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Dissecting Bollywood

‘All Is Not Lost’

Asis Ranjan Sengupta

From the Hollywood movie-making hub, Mumbai (erstwhile Bombay) the Hindi film industry is fondly called Bollywood.

It, at least nowadays, produces nothing but trash stuff in the name of so-called entertainment, at the cost of billions of Rupees, featuring super or mega stars, dazzling locations, sets, make-believe illogical stories, absurd fights and dance sequences, and of course frightening actions. The only positive aspect of such products seems to be endless experiments with music and songs, which more often than not captivate listeners.

Previously this industry had produced several good movies having human storylines, brilliant acting, and melodious songs. But the deterioration, like all other spheres of life, is discernible.

But despite all these negative features, there are honest efforts, and some glitters of hope here also, amid myriads of valueless presentations, box office hits, and flops, a few stand out as exceptions and somehow provide hope for the Industry.

 Last year movies like "Article 15" or "Sardar Udham Singh" had created a stir, but failed to attract the box office, as screening chains did not show interest, and even electronic media too turned away face from such movies due to maybe some extraneous pressures. This year three movies that have hit the screens as well. as the OTT platforms deserve attention from sensible movie buffs.

In the times and a situation, when obnoxious propaganda movies like 'Kashmir Files' or 'Kerala Story' find state sponsorship and publicity backing, these films claim to stand on their own feet and find popularity. But one thing should be made clear at the outset, these are not experimental or so-called 'art films', sans any storyline, but simple story-based movies highlighting human problems, emotions, situations, struggles, and endings sometimes in unpleasant or pleasant ways. Cinematic treatments, characters, and camera settings are also as simple as can be easily identifiable by all segments of audiences.

'Chamkila, Amarjit Singh', deals with the tragic story of a popular mass singer of Punjab. Unfortunately, he was born and flourished in a time when Punjab was rocked by violent and religious orthodox terrorism. He was an in-born talent, who could write lyrics, compose tunes and sing out spontaneously, without any formal training or grooming. The problem was that his folk tunes were from the popular numbers, often performed on wedding occasions, full or obscene and erotic content, the success story and popularity, were due to that very feature of universal acceptability among cheap entertainment-loving adult men and women. He was a mass singer and only a singer, he could not perform or do anything in life for sustenance or bread and butter, other than singing. He had his female partner, who later became his wife, with whom he traveled far and wide, only to perform on stages.

 All popular stories in the Old and middle ages were full of erotic references. In old English, Chaucer's 'Canterbury Tales' or Italian author Boccacio's 'Decameron' or 'Vaishnabn Padavali’ in Bengali literature can be cited as a reference. So Chamkila committed no crime. But the problem lied with his ever-rising popularity. The bigots, who wanted to force their ideology on all like poison, got annoyed, warned him, and finally killed the singing couple while they were performing. Chamkila means startling, but the two young startling geniuses created problems for the self-imposed guardians of religion, society, and faith, who finished their careers brutally. So, this musical movie ended in grim tragedy and the display of utmost callousness on part of law enforcement agencies. This movie can be viewed on the Netflix platform.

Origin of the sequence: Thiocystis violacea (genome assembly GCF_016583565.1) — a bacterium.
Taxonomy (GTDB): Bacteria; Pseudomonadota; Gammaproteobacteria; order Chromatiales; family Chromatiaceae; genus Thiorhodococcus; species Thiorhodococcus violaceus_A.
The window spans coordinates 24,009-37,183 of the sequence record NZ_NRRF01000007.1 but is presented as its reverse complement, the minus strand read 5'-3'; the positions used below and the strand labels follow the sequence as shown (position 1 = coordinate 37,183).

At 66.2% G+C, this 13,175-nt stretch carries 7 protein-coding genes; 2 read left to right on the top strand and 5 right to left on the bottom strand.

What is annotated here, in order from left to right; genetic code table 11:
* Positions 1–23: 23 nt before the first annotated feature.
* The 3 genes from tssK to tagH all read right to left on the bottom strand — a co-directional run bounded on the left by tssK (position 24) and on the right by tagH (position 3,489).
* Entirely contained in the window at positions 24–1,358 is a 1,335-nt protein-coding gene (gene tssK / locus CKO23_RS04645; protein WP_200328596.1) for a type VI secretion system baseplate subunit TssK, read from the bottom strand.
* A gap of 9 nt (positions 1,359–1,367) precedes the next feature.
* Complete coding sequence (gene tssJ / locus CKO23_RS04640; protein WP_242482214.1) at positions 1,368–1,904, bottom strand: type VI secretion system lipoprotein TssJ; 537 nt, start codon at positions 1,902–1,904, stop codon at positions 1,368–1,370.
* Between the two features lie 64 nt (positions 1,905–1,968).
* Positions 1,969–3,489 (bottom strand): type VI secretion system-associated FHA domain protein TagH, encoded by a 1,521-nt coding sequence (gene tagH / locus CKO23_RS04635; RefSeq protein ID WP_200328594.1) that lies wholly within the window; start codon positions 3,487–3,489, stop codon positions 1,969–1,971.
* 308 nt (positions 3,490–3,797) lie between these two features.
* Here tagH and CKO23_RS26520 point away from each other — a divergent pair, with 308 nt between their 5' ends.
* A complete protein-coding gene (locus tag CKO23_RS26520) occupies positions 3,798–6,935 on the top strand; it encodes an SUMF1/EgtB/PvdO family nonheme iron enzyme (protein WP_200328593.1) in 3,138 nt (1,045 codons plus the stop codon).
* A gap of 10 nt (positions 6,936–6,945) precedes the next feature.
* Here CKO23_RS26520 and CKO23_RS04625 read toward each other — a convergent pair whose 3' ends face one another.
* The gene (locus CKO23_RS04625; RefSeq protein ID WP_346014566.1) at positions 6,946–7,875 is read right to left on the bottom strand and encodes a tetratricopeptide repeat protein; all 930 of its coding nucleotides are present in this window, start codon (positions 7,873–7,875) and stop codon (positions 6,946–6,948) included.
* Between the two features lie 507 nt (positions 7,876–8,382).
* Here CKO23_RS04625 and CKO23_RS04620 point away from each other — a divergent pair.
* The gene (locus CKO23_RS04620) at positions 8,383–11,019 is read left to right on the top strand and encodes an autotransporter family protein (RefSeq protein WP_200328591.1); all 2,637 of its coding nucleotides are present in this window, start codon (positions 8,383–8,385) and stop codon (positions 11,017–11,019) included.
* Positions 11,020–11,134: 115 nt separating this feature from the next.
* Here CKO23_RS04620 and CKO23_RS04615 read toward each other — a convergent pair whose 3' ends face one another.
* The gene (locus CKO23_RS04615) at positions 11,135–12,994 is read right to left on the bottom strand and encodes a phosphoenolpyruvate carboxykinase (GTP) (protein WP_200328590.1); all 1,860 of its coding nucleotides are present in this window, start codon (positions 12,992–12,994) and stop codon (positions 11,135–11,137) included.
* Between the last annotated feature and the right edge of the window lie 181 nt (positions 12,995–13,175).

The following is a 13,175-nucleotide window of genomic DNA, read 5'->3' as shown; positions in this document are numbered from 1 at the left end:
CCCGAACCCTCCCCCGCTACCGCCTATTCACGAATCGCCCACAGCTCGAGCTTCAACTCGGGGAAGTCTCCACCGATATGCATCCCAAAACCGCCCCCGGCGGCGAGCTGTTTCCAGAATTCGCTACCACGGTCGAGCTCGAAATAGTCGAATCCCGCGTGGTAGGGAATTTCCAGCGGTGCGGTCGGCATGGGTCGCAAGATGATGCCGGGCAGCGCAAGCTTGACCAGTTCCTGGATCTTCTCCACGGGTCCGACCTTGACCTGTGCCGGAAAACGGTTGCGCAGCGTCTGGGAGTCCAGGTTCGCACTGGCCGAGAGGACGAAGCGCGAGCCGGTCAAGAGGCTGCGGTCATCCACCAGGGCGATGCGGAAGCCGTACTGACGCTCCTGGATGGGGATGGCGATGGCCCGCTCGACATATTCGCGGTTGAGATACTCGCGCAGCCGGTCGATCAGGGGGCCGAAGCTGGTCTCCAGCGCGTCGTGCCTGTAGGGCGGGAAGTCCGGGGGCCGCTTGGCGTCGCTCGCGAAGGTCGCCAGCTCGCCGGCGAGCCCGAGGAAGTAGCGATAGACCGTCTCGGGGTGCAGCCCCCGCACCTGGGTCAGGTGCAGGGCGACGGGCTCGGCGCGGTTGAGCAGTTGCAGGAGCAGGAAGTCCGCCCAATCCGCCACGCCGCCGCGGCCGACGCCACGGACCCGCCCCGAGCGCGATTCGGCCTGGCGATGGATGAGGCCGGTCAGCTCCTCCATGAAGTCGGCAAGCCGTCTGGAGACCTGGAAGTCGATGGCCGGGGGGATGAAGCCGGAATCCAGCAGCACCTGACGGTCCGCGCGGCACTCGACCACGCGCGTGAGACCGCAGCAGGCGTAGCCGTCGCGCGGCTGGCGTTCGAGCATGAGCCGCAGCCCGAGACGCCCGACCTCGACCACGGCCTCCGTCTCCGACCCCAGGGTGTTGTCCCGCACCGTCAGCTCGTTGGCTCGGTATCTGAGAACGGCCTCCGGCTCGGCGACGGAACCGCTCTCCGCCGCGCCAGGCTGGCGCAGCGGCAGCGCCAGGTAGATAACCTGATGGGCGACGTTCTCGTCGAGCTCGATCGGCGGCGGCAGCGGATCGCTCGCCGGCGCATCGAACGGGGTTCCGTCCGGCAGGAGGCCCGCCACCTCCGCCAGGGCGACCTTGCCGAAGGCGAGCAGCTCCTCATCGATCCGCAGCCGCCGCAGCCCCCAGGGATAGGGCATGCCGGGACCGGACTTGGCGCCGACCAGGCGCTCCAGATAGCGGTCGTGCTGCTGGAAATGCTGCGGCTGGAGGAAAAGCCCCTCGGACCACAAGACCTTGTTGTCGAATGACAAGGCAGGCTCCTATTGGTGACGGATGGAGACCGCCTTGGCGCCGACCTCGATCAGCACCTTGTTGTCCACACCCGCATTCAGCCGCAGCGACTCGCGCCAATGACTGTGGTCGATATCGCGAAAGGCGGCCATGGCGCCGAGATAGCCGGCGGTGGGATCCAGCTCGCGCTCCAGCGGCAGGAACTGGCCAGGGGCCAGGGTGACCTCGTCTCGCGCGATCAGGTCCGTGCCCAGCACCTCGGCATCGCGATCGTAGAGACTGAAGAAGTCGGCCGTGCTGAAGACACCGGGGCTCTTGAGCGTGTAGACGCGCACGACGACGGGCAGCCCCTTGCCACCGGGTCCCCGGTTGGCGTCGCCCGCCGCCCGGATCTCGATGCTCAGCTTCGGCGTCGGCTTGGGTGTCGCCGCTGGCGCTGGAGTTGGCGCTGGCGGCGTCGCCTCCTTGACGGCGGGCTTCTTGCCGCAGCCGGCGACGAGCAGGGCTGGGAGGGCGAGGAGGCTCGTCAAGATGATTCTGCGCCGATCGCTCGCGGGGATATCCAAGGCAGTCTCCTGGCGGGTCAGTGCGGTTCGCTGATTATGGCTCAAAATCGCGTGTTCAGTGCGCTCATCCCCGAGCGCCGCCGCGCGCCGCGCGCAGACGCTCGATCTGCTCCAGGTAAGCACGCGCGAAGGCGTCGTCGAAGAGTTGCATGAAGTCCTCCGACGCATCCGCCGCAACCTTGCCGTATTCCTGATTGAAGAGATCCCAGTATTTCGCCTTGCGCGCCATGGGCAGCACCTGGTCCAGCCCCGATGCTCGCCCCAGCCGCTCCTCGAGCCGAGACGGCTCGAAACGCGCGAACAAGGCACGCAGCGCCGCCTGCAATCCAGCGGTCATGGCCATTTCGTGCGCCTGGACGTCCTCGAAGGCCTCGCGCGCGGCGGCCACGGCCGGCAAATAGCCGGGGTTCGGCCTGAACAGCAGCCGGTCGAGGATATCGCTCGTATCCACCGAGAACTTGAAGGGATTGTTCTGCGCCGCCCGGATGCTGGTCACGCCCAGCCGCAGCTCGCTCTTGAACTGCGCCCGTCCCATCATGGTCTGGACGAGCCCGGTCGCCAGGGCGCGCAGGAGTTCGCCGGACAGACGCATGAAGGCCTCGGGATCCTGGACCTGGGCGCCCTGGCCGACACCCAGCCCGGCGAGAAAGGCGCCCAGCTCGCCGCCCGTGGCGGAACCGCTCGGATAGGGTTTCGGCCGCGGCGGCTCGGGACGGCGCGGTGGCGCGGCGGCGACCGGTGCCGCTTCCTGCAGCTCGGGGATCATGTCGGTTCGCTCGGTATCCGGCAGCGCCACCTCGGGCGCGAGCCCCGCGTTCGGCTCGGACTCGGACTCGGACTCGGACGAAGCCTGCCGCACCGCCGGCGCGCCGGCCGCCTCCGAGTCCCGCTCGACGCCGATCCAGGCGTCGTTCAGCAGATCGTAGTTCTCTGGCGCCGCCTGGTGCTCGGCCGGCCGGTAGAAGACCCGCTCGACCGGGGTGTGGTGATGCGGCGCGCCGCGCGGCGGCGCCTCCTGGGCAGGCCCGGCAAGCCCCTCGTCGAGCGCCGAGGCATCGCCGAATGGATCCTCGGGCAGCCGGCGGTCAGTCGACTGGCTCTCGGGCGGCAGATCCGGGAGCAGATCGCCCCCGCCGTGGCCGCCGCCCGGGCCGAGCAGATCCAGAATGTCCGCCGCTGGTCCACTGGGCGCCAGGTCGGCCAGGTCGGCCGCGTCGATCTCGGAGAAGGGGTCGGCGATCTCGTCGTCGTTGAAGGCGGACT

The second one is more important as it deals with the issue of tribal life of this land. The corporate greed for grabbing the natural wealth, minerals, water, timber, and animal reserves, is posing hazards for the original inhabitants, who are living in these lands enjoying the benefits without harming the resources from time immemorial. From the British period, these poor people have risen in revolt, Santal, Munda, Chuar, Bastar, and Mopla, all are historical examples of resistance against conspiracy to deprive them from their habitats. The legacy continues. The protagonist in the movie, titled "Joram", had annihilated one tribal betrayer who had joined the paramilitary forces to evict the tribals, and he was forced to flee along with his wife to Mumbai and hid there, and working as a day labourer under inhuman working condition, dwelling in slums like animals. But misfortune did not spare them. His wife bore a child. The widow of that slain guy became a leader in the native village and joined the corporate forces to be a legislator. She sent secret forces who raided the Mumbai slum, and failing to trace the male killed the wife and hung her upside down as a sign of bloody vengeance, leaving the tiny baby for the care of a single parent. The father had no other way but to flee back to his native village to rear his baby single-handed. But his efforts to find shelter were foiled as he was hounded by forces and private armies (maybe Ranveer Sena or Salwa Judum), the film depicts and ends with the symbolic unending runs from here to there by these ill-fated people from jungle to jungle-like rats or rabbits, in their helpless efforts to survive for self and next generation who are born under threats of existence. But finally, it asserts the failure of forces of death and destruction to chase down the lights of life and dawn. This stirring movie is available on the Prime Video Channel.